Shop Green

Shop Green

Organization type: 
nonprofit/ngo/citizen sector
< $1,000
Project Summary
Elevator Pitch

Concise Summary: Help us pitch this solution! Provide an explanation within 3-4 short sentences.

How can you make a great product with no overhead? By using something that you've already got. Shop Green offers an alternative to excessive plastic bag waste. Youth sell attractive reusable shopping bags made locally out of sugar, rice and feed bags. Profits are shared between two high-school Interact Clubs to support environmental projects on the mainland and the caye. "Dis Da Fi Wi Future"!

About You
Caye Caulker Ocean Academy: A Non-Profit Community High School
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Section 1: About You
First Name


Last Name



, BZ

Section 2: About Your Organization
Is your initiative connected to an established organization?


Organization Name

Caye Caulker Ocean Academy: A Non-Profit Community High School

Organization Phone

(501) 226-0321 office or (501) 661-8878 cell

Organization Address

c/o Caye Caulker General Post, Caye Caulker, Belize, Central America

Organization Country

, BZ

How long has this organization been operating?

1‐5 years

Your idea
Country your work focuses on

, BZ

What makes your innovation unique?

"When I wah lee pickney, we di always use bags fu market like dat deh" is how many Belizeans in their mid 40s responded to our Shop Green display at the market. Development has come at lightening speed to the young country of Belize, and sadly disposable western culture is leading the charge. Shop Green is not innovative in the sense of introducing a new technology or thought, but rather it's old-fashioned. Shop Green reminds Belizeans that how they used to shop was perfectly fine and benefitted the environment.

The project started with 50 Canadian bags, but we soon sourced a local entrepreneur who makes large attractive bags out of rice, sugar and feed bags. One of the Galen University students involved with Shop Green also makes small purses and laptop bags out of discarded materials. Shop Green thus is supporting local entrepreneurship as well as environmental sustainability practices.

Shop Green is youth-initiated and run. Undergraduates at Galen University and high-schoolers are learning business skills while addressing real-life problems. Profits are reinvested, and also support community environmental projects that the youth clubs select.

Another important element is communication and friendship. American students enrolled at Galen introduce a cross-cultural component, and Interact Club students on the island will get to know and work with peers on the mainland.

The first step was to survey the community (did customers agree that garbage was an issue they wished to address?) and offer an alternative (attractive product that was locally produced)and education (negative environmental effects of plastics as well as health for human populations). Many Belizeans who visited the Shop Green display said they rely on tourism for a living, and tourists as well as locals dislike littering and spoiled landscapes.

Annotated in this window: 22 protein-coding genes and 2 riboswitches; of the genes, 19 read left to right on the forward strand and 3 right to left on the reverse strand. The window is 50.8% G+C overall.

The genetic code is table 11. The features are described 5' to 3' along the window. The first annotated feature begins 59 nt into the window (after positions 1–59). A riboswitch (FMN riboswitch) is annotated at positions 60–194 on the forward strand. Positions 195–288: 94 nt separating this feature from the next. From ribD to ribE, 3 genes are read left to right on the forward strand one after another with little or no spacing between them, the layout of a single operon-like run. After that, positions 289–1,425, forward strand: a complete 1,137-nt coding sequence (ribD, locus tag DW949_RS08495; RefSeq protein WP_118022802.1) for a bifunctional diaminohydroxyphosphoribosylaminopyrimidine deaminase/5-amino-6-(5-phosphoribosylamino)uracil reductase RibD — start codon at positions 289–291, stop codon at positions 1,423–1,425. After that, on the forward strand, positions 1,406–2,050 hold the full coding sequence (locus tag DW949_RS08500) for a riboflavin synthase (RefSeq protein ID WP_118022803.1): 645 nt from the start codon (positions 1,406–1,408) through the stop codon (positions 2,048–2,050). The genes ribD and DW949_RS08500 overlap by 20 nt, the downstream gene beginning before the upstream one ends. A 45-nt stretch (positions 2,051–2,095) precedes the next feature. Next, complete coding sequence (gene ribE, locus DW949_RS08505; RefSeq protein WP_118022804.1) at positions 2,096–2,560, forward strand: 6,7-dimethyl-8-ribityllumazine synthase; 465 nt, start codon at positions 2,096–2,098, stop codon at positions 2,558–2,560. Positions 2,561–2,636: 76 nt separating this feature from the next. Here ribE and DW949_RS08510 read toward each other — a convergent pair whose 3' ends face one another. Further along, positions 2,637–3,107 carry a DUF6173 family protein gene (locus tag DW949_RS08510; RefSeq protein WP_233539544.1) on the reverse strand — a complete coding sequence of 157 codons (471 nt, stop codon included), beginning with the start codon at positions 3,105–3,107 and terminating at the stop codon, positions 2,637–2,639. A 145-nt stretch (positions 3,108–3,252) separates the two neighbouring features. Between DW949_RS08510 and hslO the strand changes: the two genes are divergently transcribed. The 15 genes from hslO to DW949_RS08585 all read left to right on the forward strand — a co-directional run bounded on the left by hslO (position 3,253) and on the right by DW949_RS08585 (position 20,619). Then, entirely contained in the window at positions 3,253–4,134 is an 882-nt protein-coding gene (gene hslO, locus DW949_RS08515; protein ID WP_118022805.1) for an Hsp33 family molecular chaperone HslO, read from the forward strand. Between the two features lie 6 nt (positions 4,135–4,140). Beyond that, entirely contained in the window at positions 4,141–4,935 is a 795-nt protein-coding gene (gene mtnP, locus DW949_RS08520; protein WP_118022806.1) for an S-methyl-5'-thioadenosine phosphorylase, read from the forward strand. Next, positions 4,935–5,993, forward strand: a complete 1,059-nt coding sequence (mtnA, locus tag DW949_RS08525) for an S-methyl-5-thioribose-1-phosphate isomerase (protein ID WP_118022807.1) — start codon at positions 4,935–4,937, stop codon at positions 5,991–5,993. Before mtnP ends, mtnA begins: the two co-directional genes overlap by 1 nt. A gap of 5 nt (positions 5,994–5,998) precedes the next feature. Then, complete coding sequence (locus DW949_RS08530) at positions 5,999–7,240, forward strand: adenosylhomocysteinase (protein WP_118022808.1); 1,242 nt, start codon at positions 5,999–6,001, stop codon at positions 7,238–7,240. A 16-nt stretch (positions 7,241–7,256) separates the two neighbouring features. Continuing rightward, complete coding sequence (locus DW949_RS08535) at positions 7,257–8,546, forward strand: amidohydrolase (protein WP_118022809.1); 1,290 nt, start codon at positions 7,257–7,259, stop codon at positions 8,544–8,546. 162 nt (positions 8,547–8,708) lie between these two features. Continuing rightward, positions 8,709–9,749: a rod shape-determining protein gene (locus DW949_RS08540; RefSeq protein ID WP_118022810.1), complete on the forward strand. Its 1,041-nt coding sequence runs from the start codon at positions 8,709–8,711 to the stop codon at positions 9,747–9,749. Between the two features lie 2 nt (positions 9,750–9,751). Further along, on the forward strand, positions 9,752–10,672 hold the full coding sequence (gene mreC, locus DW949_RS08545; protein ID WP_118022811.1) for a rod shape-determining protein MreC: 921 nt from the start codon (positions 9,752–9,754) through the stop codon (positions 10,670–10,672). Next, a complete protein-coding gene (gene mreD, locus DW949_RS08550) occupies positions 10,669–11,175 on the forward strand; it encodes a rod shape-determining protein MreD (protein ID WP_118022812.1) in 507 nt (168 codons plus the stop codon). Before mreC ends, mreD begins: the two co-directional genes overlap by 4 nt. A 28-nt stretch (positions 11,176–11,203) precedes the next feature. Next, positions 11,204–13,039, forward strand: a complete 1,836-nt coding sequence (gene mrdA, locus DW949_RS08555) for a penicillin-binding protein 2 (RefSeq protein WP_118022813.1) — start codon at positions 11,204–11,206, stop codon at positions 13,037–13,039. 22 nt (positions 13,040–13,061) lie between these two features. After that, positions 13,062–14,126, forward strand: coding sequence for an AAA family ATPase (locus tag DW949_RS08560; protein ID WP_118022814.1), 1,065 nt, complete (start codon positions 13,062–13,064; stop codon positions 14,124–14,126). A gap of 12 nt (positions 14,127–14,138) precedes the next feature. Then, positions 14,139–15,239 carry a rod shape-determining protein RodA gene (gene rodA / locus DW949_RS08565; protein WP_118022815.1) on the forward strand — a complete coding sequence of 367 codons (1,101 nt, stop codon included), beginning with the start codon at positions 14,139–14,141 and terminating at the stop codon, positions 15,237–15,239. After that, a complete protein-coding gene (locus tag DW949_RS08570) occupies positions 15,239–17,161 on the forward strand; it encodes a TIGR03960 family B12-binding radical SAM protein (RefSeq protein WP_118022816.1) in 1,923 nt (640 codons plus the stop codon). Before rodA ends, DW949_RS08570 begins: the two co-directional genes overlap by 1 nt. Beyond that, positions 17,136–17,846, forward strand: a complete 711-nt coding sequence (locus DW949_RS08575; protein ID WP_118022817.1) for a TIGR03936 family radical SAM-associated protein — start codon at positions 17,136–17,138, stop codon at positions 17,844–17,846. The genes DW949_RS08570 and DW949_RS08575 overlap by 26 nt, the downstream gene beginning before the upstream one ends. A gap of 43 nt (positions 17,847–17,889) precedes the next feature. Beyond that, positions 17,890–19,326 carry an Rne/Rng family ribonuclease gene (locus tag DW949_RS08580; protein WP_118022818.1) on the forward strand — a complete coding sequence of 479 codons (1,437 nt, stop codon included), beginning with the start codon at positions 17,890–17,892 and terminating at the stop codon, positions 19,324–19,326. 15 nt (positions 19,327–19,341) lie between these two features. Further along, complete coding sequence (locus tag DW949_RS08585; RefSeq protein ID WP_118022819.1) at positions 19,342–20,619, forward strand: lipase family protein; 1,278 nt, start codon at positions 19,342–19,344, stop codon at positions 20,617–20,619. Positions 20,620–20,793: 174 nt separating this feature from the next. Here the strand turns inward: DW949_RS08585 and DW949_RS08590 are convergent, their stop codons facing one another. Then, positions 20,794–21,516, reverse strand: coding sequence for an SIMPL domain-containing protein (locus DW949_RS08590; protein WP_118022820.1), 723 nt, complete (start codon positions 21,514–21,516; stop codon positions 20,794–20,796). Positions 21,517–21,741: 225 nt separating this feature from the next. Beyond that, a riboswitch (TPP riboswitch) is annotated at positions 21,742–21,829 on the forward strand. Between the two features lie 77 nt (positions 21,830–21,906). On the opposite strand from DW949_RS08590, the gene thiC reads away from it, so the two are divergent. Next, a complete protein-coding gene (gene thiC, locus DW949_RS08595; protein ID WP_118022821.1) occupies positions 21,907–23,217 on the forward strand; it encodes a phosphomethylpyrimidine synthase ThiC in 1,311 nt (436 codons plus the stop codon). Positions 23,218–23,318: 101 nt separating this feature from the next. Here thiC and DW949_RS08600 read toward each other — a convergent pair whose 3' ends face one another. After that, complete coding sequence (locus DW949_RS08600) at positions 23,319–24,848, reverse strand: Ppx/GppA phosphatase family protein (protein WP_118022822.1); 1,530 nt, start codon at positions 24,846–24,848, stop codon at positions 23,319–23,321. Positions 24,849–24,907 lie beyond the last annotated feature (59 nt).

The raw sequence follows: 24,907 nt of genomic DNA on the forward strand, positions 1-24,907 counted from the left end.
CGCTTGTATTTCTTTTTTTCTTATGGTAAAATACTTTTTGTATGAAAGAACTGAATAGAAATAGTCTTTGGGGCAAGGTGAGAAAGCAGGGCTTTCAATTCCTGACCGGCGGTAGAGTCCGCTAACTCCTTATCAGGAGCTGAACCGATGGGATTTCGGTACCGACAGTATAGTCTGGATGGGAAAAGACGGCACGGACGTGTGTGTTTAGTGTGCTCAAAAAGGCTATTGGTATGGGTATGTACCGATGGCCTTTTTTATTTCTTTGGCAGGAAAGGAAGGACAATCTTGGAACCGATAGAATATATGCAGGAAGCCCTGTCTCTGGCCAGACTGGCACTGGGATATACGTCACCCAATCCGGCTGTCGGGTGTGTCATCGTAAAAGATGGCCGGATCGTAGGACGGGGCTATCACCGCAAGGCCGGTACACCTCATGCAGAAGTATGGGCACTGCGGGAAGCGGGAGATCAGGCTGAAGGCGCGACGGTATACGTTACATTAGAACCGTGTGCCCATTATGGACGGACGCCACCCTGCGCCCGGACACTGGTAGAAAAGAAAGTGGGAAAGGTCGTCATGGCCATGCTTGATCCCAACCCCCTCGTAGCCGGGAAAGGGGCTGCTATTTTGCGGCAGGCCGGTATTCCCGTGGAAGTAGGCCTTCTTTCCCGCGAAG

In Year 2 of our project, we plan to reach out to the suppliers in the small grocery shops and collaborate on solutions at the source.

Do you have a patent for this idea?

Tell us about the social impact of your innovation. Please include both numbers and stories as evidence of this impact

1) Survey Results during March 2010 (68 respondants): It was encouraging to learn that 98% of San Ignacio respondants reuse grocery plastic bags as garbage bags in their bathrooms and kitchens. 2% burn them or throw them away. This is encouraging, but still a short-term solution because when full the bags still end up as garbage. Results might also have been skewed as participants self-selected and chose to approach the Shop Green booth at the San Ignacio market, or were students enrolled at Galen University.

2) Initial bag sales March-April 2010: All 50 Canadian bags were sold for $5USD each and orders were placed for more, indicating community interest. The social impact was almost immediate as shoppers were seen using their bags at the next week's market and around town.

3) Support of local entrepreneurship: Sourcing locally made bags was a major challenge because we wanted to support local enterprise but had difficulty finding a source. One day Mr.Lobos came up to our booth at the San Ignacio market. He makes large and stylish bags out of reused sugar, rice and feed sacks. A partnership was formed and 50 more bags were ordered from Mr. Lobos to be resold for $7.50USD (they are larger and more appealing than the Canadian bags). Another source is Galen University student Lissette Aguilar who makes small purses out of cassette tapes, and laptop carry bags out of discarded plastics. She designed an instructional manual for the Interact clubs and is willing to guest speak and show them how to make marketable arts and crafts out of recyclable materials.

4) In terms of social impact, the enthusiam of youth in both interact clubs bodes very well for creating lasting change in Belizean shopping habits. Shop Green will also capacity build as students learn business skills to market, sell and educate about Shop Green.

5) Lastly, funding for environmental projects in the community will be sure to have a positive impact for communities and the future.